Twenty-nine of the 88 young adults cycling across America to raise money to fight cancer stopped in Chattanooga last Friday as part of their 70-day trip to San Francisco.
First Cumberland Presbyterian Church provided the riders sleeping space, meals and a swimming pool for relief from the near-90 temperatures.
The 88 all started May 27 in Baltimore. They left in three groups; the others will wind up in Portland, Ore., or Seattle.
The riders are supporting the 11th annual "4K for Cancer" by raising funds and awareness. The donations they inspire will go to the Ulman Cancer Fund for Young Adults.
In select cities on the roughly 4,000-mile journey, the riders donate their time to local cancer communities. Some write the names of patients on the calves of their legs to remember them as they ride.
"As of today, the 4K for Cancer riders have raised over $500,000," Vince Schiano, a 20-year-old rider from Rochester, N.Y., told about 75 children at the local church.
The children, part of First Cumberland's "DayPlayer Program," helped greet Team San Fran in the church's parking lot.
"This is the first time we have ever had a welcoming committee," Schiano said. "I'm not an emotional guy, but this brought tears to my eyes when I saw all those children."
The group spent Thursday night at First Baptist Church in Dayton and Saturday night in Tullahoma. Nashville was Sunday's stop.
Each rider has committed to raising $4,500 in donations to help the UCF Patient Navigation programs. Those offer comprehensive health services to young adult cancer patients, working in conjunction with multidisciplinary medical care teams, social work staff and other care providers, according to a 4K for Cancer news release.
Sarah Ouattrochi, a First Cumberland member and a coordinator for Friday's stopover, said Lauren Schoener from Team San Fran called a few weeks ago seeking a church that could provide overnight accommodations.
"I was thrilled when First Cumberland began discussing the possibility of housing Team San Fran as they pass through Chattanooga," Quattrochi said.
"This program is a unique way to raise awareness and funding for such an important cause. Cancer is an awful, pervasive disease that touches so many. What I love about 4K's mission is that it gives people the venue to do something, a way to fight back with love, determination and generosity. This is the type of organization that brings out the best in people and builds community."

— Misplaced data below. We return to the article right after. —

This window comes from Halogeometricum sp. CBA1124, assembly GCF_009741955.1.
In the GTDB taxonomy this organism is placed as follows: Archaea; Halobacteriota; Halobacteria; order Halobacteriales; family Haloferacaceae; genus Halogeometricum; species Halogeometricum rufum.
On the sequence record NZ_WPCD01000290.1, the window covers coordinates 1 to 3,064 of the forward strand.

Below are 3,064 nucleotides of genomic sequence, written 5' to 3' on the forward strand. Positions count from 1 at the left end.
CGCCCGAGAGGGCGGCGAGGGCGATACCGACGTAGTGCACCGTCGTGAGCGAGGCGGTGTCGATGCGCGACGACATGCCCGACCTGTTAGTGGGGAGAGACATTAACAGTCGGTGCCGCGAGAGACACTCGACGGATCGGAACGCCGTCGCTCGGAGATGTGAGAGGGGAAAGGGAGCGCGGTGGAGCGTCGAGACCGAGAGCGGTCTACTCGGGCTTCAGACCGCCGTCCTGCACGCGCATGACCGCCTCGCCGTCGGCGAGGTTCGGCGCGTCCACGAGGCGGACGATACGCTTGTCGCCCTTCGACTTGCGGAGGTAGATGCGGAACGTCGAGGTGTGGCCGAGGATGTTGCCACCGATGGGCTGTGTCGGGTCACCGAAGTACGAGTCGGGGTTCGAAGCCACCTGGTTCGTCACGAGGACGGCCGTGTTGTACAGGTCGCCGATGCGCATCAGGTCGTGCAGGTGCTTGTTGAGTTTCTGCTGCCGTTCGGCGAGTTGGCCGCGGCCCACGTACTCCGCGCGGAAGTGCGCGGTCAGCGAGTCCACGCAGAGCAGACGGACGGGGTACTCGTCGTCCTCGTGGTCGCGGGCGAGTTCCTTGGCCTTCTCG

The riders usually pedal 70-75 miles a day. Some days have covered as few as 40, but a 130-mile day is planned near the end, Schiano said.
Two vans sporting the logo "4000 miles, 70 days, 1 Fight" carry their clothes, sleeping gear, extra water and spare bicycle parts.
Rider Lauren Schoener said she and the others started at "different levels" of experience and conditioning.
"Only a couple of our riders were serious riders before this trip. However, riding 10 miles a day and riding 70 miles a day are a lot different," said the 19-year-old from Severna Park, Md.
"It requires a strong heart and perseverance to work through it all. Some of us are in tears," Schiano said, making a connection to cancer patients in that regard.
"The first two weeks of riding were the hardest," he said.
Chris Marie, a 25-year-old from South Africa, said her fitness level has increased along the way.
"I've gained four pounds," said Marie, who thought she would lose weight but added muscle instead. "We usually start our day around 5 [a.m.] and are on the road by 6. We usually stop around 4 [p.m.]."
Online contributions can be made at www.4kforcancer.org/donate.